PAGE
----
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If it's November, it's time for every Tom, Dick and Barack to weigh in on the BCS. President-elect Barack Obama declared his support for an eight-team playoff in an interview during "Monday Night Football."Not that I-Formation would suggest Obama would play politics with an issue of such vital national importance, but it didn't hurt that Obama's view would meet approval in the key state of Pennsylvania, where Penn State coach Joe Paterno has been tub-thumping for a playoff for decades (if it was a political decision, good playcall -- Obama carried the Nittany State with 55 percent of the vote). Obama's belief in a playoff isn't from experience. His alma maters, Columbia and Harvard, would rather start giving out scholarships than vote for the Ivy League to participate in the Football Championship Subdivision playoff.
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Urban Meyer's Gators are playing well, but there's a reason No. 5 Florida isn't at the top of the BCS standings.
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Randy Shannon's patience is paying off for the Hurricanes.
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Freshman QB Jacory Harris sparked the Canes past Virginia.
Ivan Maisel is a senior writer for ESPN.com. Send your questions and comments to Ivan at firstname.lastname@example.org.
1. The Pac-10's troubles have cast doubts on USC (7-1) as a contender for the national championship. But keep in mind that USC has allowed only seven touchdowns, four of them to Oregon State. Two of the touchdowns came on drives of 2 and 15 yards. The Trojans have given up 57 points, 27 of them to the Beavers, and shut out three of their past four opponents. Only one other team, BYU, has shut out even two Football Bowl Subdivision opponents. Here's my analysis: Wow.
2. When the Rose Bowl reached down to No. 15 to select Big Ten runner-up Illinois to play No. 8 USC last season, only two members of the selection committee voted against the Illini. The Trojans won 49-17, and that lesson isn't lost. If Penn State plays in the BCS National Championship Game, the Rose Bowl is wary of Ohio State, even though the Buckeyes haven't played there in 11 years. USC's 35-3 victory over Ohio State in September would provide the cover not to take the Buckeyes.
3. It's been four days. I've moved past my gut reaction. I have enough distance to make a calm judgment. And I still think Florida coach Urban Meyer strayed way off base by calling those two timeouts in the final minute of the 49-10 rout of Georgia. The Gators said all they needed to say on the scoreboard. Meyer's choice revealed more about him than it did anyone else, none of it good.
Before the season, Oklahoma coach Bob Stoops described the steps defenses would have to take to slow down the spread offense that has spread the width of the nation. Stoops described defenses that would sacrifice size for speed in order to be able to make tackles all over the field.Take a look at the NCAA sack leaders. TCU junior defensive end Jerry Hughes, who is 6-2, 248, leads the nation with 14 sacks. Hughes came to Fort Worth after an all-district career at Austin High School in Sugar Land, Texas, -- as a running back. In second place, with 11 sacks, is Penn State sophomore Aaron Maybin. At 6-4, 236 pounds, Maybin barely would qualify as a linebacker at some schools. For the record, no one is lining up and running down either defense's throat. The Horned Frogs lead the nation in rushing defense, allowing 38.9 yards per game. The Nittany Lions are first in the Big Ten and 11th overall, giving up 99.1 yards per game.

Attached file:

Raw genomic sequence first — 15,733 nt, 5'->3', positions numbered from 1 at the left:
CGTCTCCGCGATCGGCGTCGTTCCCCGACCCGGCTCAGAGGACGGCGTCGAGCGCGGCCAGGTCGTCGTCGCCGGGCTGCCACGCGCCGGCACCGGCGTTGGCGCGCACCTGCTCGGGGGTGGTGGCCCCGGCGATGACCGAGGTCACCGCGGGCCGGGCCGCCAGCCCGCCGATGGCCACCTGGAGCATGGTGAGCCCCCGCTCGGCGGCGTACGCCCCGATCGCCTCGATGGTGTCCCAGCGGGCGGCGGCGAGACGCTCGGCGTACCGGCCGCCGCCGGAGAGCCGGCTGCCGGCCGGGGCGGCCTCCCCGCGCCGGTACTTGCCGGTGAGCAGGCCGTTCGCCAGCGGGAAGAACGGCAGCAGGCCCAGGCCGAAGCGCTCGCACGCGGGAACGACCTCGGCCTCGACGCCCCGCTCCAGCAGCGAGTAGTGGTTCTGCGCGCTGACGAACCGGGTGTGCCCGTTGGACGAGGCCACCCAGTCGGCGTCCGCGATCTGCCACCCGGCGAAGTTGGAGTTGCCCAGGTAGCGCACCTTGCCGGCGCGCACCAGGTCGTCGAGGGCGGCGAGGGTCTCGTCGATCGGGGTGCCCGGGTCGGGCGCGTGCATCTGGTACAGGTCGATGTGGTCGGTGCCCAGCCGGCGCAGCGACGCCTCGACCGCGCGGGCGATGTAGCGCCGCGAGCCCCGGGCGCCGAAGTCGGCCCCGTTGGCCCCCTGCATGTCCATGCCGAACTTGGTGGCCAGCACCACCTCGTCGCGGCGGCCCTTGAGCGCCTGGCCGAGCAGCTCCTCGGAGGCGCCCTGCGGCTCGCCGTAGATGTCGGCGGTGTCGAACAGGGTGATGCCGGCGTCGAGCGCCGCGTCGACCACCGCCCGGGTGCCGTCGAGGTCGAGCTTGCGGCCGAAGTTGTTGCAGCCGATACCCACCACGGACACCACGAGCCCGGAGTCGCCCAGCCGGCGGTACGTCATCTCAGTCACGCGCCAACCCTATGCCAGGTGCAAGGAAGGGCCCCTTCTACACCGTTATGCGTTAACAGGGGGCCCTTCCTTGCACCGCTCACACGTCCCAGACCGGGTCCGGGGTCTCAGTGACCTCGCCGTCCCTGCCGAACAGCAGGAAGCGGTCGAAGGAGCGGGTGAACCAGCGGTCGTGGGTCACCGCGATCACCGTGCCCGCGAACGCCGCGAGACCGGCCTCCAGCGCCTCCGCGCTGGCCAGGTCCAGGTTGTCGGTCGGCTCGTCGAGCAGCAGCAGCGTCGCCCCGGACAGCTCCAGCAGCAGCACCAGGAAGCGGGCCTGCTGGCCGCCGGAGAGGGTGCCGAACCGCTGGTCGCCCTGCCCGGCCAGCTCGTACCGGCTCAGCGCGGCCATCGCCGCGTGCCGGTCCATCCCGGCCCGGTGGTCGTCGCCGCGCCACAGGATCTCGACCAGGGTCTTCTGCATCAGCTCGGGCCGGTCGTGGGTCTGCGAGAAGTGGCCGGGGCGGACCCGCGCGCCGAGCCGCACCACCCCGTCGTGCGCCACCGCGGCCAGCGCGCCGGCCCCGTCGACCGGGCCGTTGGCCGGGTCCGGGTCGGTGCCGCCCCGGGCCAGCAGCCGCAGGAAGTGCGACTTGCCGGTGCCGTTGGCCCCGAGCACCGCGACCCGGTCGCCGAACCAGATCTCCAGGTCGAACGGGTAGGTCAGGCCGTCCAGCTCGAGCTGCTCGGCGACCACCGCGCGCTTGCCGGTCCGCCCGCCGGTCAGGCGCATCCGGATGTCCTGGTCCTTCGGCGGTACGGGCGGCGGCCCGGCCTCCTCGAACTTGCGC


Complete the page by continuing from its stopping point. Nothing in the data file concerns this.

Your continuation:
Boy, Northwestern has really suffered from the loss of senior tailback Tyrell Sutton (776 yards) for the season with a wrist injury. Backup quarterback Mike Kafka came in and set a school record for rushing by a quarterback with 217 yards in the Wildcats' 24-17 victory at Minnesota this past Saturday.Kafka, a redshirt junior, played because starter C.J. Bacher was out with a hamstring injury. Kafka is more of a runner than Bacher, and Northwestern coach Pat Fitzgerald said Sunday night that the game plan included Kafka as a runner. Kafka is a big (6-3, 220) man with good feet. As a senior at St. Rita High in Chicago in 2004, he threw for 1,004 yards and rushed for 806. The Northwestern coaches knew Kafka could run. They had seen it in practice for three seasons. But you don't script the impromptu. "When Mike made big plays is when the play would break down and he would try to keep the play alive," Fitzgerald said Sunday night from his office. It felt like every time Minnesota failed to contain the gaps at the line of scrimmage, Kafka made the Golden Gophers pay. There is poetic justice in Kafka's big game. Two years ago, Kafka started the first four games of the season, suffered a hamstring injury and got Wally Pipped by Bacher. Since returning to health late in the 2006 season, Kafka had thrown nine passes before his star turned at Minnesota. "Mike has been very patient, very, very supportive of the program and of C.J.," Fitzgerald said. "He has prepared every week to be the starter. He's really mature. That's what I'm most proud of. As a football player, you don't want to learn patience. You want to play. He came to me earlier this season and said, 'Coach, I'll go cover kicks.' I said, 'Mike, you're one play away.'" Fitzgerald said Sunday night, and again Monday, that Bacher will start Saturday at Ohio State if he is healthy. He loves the idea that defenses now must be aware of the Wildcats' two quarterbacks. "The program needed Mike to play his best, and he did," Fitzgerald said.